Gastroenterology Associates of Central Georgia LLC
Gastroenterologists located in Macon, Gray, Warner Robins, and Milledgeville, GA
If you’re suffering from cramping, bloating, bloody stools, and other symptoms of Crohn’s disease, the board-certified physicians at Gastroenterology Associates of Central Georgia in Macon, Georgia, are here for you. They offer the most up-to-date Crohn’s disease treatments to reduce symptoms and restore your quality of life. Schedule an appointment with Gastroenterology Associates of Central Georgia over the phone.
Crohn’s Disease Q & A
What is Crohn’s disease?
Crohn’s disease is a chronic disease that causes irritation and inflammation in your digestive tract. It’s one type of inflammatory bowel disease and can occur in any area of your digestive tract from your mouth to your anus. It commonly affects the small intestine and is associated with numerous unpleasant gastrointestinal (GI) symptoms.
What are the symptoms of Crohn’s disease?
The following signs and symptoms may indicate you have Crohn’s disease:
Diarrhea and bloody stools
Abdominal cramping and bloating
Poor appetite and weight loss
If left untreated, Crohn’s disease can lead to bowel obstruction, ulcers, fistulas, malnutrition, colon cancer, or other GI problems.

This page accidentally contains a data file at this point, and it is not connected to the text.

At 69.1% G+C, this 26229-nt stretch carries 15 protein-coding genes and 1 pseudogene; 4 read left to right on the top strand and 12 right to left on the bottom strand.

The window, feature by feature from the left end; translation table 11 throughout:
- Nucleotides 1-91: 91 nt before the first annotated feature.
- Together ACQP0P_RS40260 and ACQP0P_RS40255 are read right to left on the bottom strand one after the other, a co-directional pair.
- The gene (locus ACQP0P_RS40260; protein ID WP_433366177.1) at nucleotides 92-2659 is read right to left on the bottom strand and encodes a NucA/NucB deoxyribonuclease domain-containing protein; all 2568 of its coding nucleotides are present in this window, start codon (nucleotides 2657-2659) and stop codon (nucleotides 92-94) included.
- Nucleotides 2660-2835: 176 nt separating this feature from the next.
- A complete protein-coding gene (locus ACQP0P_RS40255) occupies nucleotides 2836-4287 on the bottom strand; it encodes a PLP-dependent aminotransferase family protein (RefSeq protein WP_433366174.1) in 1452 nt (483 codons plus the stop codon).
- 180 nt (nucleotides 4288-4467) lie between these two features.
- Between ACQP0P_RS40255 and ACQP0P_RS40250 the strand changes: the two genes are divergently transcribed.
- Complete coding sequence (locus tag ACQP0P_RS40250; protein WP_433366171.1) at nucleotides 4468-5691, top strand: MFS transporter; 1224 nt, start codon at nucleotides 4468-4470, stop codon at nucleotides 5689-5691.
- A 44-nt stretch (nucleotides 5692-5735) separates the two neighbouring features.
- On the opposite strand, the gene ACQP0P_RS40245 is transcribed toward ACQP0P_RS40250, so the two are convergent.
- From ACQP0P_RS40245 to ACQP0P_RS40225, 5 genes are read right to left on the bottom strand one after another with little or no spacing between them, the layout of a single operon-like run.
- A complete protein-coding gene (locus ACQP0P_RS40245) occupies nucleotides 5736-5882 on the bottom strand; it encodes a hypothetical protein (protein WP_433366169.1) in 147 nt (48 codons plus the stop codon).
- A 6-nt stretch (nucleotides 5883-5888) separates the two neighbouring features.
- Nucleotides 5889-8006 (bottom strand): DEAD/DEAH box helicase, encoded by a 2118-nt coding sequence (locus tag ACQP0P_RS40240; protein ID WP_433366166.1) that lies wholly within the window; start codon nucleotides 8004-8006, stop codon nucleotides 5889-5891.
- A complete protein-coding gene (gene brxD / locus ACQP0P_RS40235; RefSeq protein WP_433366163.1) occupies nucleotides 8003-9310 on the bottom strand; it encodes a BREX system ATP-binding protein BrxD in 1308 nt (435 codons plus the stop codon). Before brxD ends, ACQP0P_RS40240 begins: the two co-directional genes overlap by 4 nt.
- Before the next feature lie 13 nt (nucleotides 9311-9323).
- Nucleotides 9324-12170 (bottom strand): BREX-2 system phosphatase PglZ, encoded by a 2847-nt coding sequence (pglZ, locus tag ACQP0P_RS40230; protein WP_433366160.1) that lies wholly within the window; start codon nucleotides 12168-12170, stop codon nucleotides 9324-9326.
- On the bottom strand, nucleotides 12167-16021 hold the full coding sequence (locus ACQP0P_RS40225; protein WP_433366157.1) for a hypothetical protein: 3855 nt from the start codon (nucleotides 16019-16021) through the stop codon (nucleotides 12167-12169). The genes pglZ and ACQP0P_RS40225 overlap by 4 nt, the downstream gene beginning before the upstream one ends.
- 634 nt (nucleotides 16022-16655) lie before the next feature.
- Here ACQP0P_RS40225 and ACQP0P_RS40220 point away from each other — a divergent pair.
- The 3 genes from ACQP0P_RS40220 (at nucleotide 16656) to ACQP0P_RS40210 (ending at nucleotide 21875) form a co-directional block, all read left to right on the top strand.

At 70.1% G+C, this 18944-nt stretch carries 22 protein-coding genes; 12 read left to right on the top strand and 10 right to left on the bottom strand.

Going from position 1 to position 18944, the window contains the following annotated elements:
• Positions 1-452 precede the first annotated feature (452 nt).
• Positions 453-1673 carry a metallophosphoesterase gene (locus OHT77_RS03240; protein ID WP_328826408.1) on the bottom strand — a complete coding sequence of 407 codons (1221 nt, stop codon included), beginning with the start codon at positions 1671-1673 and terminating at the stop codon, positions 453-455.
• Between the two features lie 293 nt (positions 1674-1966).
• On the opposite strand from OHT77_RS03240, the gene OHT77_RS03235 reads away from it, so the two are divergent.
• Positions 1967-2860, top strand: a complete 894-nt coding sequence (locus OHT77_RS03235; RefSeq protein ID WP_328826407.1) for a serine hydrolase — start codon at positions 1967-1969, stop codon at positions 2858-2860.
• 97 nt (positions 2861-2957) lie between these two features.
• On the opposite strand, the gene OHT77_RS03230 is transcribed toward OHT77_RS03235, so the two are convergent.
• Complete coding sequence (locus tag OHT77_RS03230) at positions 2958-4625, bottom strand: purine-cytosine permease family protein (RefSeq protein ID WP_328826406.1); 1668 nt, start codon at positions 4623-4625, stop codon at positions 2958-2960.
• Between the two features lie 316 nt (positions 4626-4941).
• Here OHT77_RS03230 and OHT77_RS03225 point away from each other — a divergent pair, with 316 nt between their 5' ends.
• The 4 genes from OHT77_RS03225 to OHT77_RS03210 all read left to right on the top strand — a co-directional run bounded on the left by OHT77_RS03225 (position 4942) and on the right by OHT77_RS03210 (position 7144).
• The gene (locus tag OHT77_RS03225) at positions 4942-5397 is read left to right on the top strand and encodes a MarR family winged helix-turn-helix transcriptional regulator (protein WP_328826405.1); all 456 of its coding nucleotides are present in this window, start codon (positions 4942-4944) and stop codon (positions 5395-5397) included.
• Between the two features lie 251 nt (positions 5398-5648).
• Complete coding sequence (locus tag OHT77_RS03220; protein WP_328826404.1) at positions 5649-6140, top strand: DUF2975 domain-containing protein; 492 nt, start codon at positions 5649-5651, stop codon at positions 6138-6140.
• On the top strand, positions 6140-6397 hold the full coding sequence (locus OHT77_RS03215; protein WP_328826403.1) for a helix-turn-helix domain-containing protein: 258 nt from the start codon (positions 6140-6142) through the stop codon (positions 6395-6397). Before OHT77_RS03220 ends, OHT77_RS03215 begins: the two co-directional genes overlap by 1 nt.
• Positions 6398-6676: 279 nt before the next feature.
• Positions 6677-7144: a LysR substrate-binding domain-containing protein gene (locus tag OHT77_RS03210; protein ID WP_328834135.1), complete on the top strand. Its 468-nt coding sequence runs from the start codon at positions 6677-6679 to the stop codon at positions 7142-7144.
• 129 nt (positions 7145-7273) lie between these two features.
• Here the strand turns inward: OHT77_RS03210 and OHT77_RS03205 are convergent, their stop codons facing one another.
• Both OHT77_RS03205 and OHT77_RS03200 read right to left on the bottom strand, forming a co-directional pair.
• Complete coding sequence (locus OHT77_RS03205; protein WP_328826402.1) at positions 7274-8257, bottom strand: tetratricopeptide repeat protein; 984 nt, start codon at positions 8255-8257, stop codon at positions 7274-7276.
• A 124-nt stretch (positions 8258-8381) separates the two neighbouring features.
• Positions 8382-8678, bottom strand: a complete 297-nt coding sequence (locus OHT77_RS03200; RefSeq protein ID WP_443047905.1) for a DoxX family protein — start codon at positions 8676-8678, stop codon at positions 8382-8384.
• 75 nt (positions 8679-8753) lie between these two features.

What are the risk factors for Crohn’s disease?
The cause of Crohn’s disease isn’t entirely clear, but genetics or immune system disorders might play a role in its development. It’s usually diagnosed in people younger than age 30. Factors that increase your risk of developing the disease include:
Family history of Crohn’s disease
Having Eastern European or Jewish descent
Taking certain medications
Living a healthy lifestyle may help protect you from developing the disease or decrease the severity of its symptoms.
How is Crohn’s disease treated?
To determine if you have Crohn’s disease, your doctor reviews your medical history and symptoms. They may do imaging tests, blood and stool testing, or other forms of diagnostic testing such as colonoscopy or upper endoscopy. If a diagnosis of Crohn’s disease is confirmed, they develop a personalized treatment plan for you. They might recommend:
Making lifestyle changes can reduce symptoms of Crohn’s disease. Examples include limiting high-fiber and dairy foods, eating lower-fat foods, and avoiding spicy foods, alcohol, and caffeine. Not smoking, getting regular exercise, relieving stress, eating small meals, and drinking plenty of fluids may help, too.
Taking certain medications can reduce your symptoms or the severity of Crohn’s disease. Your gastroenterologist might suggest taking anti-inflammatory medicines, immune system-suppressing drugs, antibiotics, antidiarrheals, or pain relievers.
Taking dietary supplements, such as iron, vitamin B12, calcium, probiotics, omega-3 fats, and vitamin D, helps prevent nutritional deficiencies related to Crohn’s disease. During flare-ups, temporary nutrition therapy, which is receiving nutrients via a feeding tube or intravenous line, helps your bowel rest and can improve your overall nutrition.
In some cases, surgery might be the best way to reduce symptoms and restore your health when other treatments fail. About half of people with Crohn’s disease may require surgery to remove damaged portions of their digestive tract.
Don’t let Crohn’s disease ruin your quality of life or lead to severe complications. Schedule an appointment over the phone with Gastroenterology Associates of Central Georgia to learn more about your treatment options.